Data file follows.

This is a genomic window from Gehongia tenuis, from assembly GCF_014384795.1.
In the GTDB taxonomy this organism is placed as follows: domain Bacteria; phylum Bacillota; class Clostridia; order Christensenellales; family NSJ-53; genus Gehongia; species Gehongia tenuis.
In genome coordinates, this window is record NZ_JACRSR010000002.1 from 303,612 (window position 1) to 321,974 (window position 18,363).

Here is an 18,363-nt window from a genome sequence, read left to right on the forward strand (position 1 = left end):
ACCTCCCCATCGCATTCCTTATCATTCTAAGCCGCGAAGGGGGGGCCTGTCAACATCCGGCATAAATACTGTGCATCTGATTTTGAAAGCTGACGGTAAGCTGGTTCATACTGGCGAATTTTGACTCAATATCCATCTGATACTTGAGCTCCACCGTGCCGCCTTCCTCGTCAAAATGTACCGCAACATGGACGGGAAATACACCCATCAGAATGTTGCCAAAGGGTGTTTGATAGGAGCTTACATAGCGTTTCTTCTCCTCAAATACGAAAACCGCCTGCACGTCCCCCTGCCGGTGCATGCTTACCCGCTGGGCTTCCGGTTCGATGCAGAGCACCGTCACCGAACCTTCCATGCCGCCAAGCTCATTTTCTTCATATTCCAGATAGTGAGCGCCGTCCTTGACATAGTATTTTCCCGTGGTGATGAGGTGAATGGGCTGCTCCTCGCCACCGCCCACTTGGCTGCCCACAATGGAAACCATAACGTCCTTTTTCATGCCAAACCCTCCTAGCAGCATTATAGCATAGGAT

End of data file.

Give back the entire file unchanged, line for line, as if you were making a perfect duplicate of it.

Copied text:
This is a genomic window from Gehongia tenuis, from assembly GCF_014384795.1.
In the GTDB taxonomy this organism is placed as follows: domain Bacteria; phylum Bacillota; class Clostridia; order Christensenellales; family NSJ-53; genus Gehongia; species Gehongia tenuis.
In genome coordinates, this window is record NZ_JACRSR010000002.1 from 303,612 (window position 1) to 321,974 (window position 18,363).

Here is an 18,363-nt window from a genome sequence, read left to right on the forward strand (position 1 = left end):
ACCTCCCCATCGCATTCCTTATCATTCTAAGCCGCGAAGGGGGGGCCTGTCAACATCCGGCATAAATACTGTGCATCTGATTTTGAAAGCTGACGGTAAGCTGGTTCATACTGGCGAATTTTGACTCAATATCCATCTGATACTTGAGCTCCACCGTGCCGCCTTCCTCGTCAAAATGTACCGCAACATGGACGGGAAATACACCCATCAGAATGTTGCCAAAGGGTGTTTGATAGGAGCTTACATAGCGTTTCTTCTCCTCAAATACGAAAACCGCCTGCACGTCCCCCTGCCGGTGCATGCTTACCCGCTGGGCTTCCGGTTCGATGCAGAGCACCGTCACCGAACCTTCCATGCCGCCAAGCTCATTTTCTTCATATTCCAGATAGTGAGCGCCGTCCTTGACATAGTATTTTCCCGTGGTGATGAGGTGAATGGGCTGCTCCTCGCCACCGCCCACTTGGCTGCCCACAATGGAAACCATAACGTCCTTTTTCATGCCAAACCCTCCTAGCAGCATTATAGCATAGGAT